Q&A: 2.9-year-old snark and fury

Before we start today's Q&A, does anyone know how to get black Sharpie permanent marker out of a pair of new jeans? Jamie needs help, and I've got nothing.

Now on to the question. Our own regular commenter Charisse writes:

"I'm really enjoying the posts on more serious subjects...I've got a couple minor but frustrating issues I'm totally stuck on.  Mouse, now 2.9, has recently started calling me by my first name just about all the time.  Especially in her imperious moods, she says "help me do this puzzle, Cyd" and "hey Cyd, I want a cup of milk please" (yes, I do pause in my annoyance to appreciate the please and recognize it for progress!).  This just bugs me, but after I tried telling her to call me mommy a couple times, she now does it with a smirk.  I also tried telling her that my name is for anyone, but she's the only person in the world who gets to call me mommy...and she said "oh am I? OK, Cyd" with more smirk.  I don't know if I should just let it go and she'll grow out of it...or if she'll be calling me by my name forever if I don't nip it in the bud.  If she had just learned that I had a name besides mommy I'd assume the former, but she's known my real name for, jeez, probably close to a year anyway--she'll tell it to other people all the time as in "my mommy's name is Cyd".  I'm not even sure if a child her age is capable of real intentional smirking, but the combination of self and Mr. C would be pretty likely to produce one if it's possible.

This seems to have coincided with some kind of mental/emotional growth spurt that also included shouting at us in rage (YOU DON'T HELP ME, I DON'T WANT YOU!!!!) if we overstep her now-revised boundaries...and some cool new skills to go along with that, including wanting to wear panties to daycare--which, yay.  But if we see her exhibiting need-to-go-potty signs and suggest it, more shouting.  Mr. C and I are having a bit of an argument about whether the yelling is ever OK--the other day on a playground a bigger kid tried to shove her off a ladder with his foot and she shouted "DON'T YOU KICK ME" which we were happy to see.  I don't know how to let her know that that's great assertiveness but yelling at mommy and daddy (if she's calling us that!) isn't respectful.  ...and we're not yellers at all (like maybe 5 incidents of raised voices in 11 years together), so I don't know where it's coming from in the first place.  And I don't know how much it's all related to the potty training, which she definitely seems to have strong emotions around, and which therefore we've mostly soft-pedaled so far.

I guess I must sound incoherent--I'm kind of confused.  Is all this the very beginning of "I hate you" and "DUH mother" and way early rebellion, or just a little harmless toddler smartassery and understandable emotional effects of growth?

Any thoughts appreciated!"

Oy. It's amazing how much earlier they start exhibiting this behavior than you think they will. I remember being stunned to hear "If you slam that door one more time I'm taking it off its hinges and you won't have a door!" come out of my mouth when my son was barely 4.

It sounds like your daughter is very advanced, and is showing a lot of the typical three-year-old behavior. On an intergenerational email list I belong to, there was just a long thread about three-year-olds getting upset about absolutely everything, including things they'd just asked you to do, and making the rudest, most hurtful comments and demands. Everyone had horror stories to tell, whether their child was 3 or 13 or 40! Apparently the behavior passes, but the scars to the parents don't ever disappear completely...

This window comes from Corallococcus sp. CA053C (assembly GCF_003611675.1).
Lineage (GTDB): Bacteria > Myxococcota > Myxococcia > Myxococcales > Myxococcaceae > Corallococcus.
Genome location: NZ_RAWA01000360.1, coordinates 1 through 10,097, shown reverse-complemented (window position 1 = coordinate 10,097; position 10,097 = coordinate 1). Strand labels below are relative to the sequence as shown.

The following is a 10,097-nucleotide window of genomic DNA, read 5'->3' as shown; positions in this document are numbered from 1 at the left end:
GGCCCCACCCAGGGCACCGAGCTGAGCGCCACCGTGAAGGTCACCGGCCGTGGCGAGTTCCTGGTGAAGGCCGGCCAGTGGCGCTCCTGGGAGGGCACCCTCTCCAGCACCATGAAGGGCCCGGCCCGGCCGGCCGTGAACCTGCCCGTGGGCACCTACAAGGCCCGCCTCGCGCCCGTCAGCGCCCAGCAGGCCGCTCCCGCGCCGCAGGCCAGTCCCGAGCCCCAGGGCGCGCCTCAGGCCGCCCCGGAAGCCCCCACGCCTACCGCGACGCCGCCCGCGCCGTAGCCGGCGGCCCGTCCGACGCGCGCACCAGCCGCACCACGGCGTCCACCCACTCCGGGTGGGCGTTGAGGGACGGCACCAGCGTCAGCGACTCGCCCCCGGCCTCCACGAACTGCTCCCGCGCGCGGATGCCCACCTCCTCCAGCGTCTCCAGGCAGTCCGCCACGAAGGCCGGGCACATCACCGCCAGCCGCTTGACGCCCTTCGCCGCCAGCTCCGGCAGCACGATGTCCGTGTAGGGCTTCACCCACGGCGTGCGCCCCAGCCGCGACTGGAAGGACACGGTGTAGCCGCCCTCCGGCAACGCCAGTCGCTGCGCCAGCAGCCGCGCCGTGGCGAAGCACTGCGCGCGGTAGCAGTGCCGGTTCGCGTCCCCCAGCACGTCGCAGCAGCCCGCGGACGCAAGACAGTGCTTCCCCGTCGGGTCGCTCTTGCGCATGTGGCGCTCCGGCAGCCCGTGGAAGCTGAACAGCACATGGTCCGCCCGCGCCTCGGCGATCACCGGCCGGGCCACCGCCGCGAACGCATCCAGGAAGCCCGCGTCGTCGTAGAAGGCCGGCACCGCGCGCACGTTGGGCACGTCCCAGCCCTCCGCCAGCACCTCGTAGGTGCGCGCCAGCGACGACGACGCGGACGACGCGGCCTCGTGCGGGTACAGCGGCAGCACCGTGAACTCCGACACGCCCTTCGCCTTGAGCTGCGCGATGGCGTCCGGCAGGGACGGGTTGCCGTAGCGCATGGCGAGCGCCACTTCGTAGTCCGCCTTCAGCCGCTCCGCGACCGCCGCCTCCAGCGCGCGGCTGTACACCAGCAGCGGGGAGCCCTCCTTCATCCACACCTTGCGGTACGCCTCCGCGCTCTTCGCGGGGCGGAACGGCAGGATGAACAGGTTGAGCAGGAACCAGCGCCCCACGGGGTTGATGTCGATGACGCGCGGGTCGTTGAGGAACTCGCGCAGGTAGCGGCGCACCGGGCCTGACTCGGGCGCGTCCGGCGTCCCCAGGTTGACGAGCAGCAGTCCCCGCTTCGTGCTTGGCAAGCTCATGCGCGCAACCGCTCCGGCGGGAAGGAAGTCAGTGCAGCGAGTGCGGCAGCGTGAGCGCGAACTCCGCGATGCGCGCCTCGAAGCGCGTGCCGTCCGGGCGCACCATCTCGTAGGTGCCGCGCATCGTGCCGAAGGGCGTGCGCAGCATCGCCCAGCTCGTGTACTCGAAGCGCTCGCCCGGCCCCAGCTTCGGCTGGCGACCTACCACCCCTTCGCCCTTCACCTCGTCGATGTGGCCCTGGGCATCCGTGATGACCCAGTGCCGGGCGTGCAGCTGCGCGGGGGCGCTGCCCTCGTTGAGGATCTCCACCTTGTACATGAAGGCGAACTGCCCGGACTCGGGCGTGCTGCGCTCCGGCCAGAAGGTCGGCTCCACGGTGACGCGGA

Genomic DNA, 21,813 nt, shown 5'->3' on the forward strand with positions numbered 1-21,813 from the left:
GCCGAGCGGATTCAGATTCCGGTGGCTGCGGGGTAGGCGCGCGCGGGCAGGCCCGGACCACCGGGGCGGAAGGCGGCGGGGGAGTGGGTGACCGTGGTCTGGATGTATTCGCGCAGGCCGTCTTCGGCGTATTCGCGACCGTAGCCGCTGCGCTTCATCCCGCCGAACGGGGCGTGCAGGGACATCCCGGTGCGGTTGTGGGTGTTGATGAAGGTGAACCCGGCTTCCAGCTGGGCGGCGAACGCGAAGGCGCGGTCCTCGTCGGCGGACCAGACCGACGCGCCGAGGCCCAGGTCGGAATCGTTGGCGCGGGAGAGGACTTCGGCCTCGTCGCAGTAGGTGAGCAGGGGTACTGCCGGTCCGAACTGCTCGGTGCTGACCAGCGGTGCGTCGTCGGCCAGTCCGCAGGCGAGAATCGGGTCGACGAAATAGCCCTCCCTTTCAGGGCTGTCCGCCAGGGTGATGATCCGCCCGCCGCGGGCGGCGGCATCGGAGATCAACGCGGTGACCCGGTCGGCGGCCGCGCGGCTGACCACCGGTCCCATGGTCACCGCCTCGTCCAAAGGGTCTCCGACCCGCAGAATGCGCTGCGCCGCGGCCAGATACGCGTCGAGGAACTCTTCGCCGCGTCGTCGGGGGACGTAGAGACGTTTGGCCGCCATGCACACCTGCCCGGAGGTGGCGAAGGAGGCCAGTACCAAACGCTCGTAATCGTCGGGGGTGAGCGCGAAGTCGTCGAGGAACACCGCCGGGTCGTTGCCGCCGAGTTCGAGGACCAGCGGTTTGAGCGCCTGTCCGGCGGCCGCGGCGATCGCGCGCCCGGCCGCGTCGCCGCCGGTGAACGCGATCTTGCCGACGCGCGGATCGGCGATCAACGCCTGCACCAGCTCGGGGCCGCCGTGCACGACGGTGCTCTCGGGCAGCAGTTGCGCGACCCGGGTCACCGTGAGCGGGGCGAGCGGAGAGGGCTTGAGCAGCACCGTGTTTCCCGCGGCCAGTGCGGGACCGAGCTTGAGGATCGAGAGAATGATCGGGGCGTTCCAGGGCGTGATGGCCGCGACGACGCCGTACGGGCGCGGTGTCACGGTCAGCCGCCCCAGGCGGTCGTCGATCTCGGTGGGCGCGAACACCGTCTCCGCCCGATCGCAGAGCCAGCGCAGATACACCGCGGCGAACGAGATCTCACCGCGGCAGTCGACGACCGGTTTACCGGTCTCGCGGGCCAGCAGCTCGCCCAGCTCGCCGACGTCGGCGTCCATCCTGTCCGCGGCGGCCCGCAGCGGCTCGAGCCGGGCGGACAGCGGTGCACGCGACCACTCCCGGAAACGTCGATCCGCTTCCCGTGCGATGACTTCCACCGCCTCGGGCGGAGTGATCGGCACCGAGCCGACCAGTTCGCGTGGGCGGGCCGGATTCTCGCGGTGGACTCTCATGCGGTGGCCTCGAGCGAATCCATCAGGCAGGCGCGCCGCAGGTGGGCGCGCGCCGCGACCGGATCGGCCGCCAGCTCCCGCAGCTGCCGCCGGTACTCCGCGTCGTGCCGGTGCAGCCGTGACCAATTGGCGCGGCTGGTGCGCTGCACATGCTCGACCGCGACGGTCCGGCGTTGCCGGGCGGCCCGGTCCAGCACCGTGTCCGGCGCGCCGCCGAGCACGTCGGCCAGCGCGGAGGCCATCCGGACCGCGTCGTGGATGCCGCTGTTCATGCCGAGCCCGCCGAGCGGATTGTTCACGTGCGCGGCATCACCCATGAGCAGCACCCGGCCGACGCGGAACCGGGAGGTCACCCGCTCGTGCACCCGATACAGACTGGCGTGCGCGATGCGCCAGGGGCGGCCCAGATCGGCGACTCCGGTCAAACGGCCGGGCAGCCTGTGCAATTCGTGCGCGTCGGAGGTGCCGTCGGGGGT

I appear to have blanked this phase out, my own self. Either that or I never figured out what to do about it. I think her using your name all the time is probably similar to the potty language (aka "toilet talk" or "bathroom talk") phase, in that she's really just doing it to get a rise out of you. If you remember the potty language post, consensus was that there are a few different ways to handle it--ignoring it, confining it to certain physical areas, or doing it yourself so much that it becomes uncool--and it's a crapshoot about which one will work for your kid. I think if it were me, I'd just ignore it when she calls you by your name. It's up to you whether that means ignoring her request entirely ("Oh, I didn't know you meant me since my name is Mommy.") or just ignoring the fact that she used your given name instead of Mommy.

I think the yelling at you is awful, and you definitely need to let her know that it's not acceptable behavior. I think she's going to continue to yell at kids who try to hurt her anyway, so you probably don't need to reinforce that (them leaving her alone when she yells will be reinforcement anough, and eventually she'll be able to get her message across just by saying it instead of yelling it anyway). Instead, you should just repeat that people don't yell in your house, but if she can say it respectfully you'll listen to her request. And then don't respond to what she actually says when she's yelling. It may take a while (like it does when the problem is whining, not yelling), but if she never gets a response to what she yells she'll eventually learn just to say it in a normal voice.

I know somebody who's living this right now has better tips than I do. As I said, I think I blocked this phase out. You have my sympathies, and I hope your own memory is as merciful as mine is and in two years you don't even remember this phase.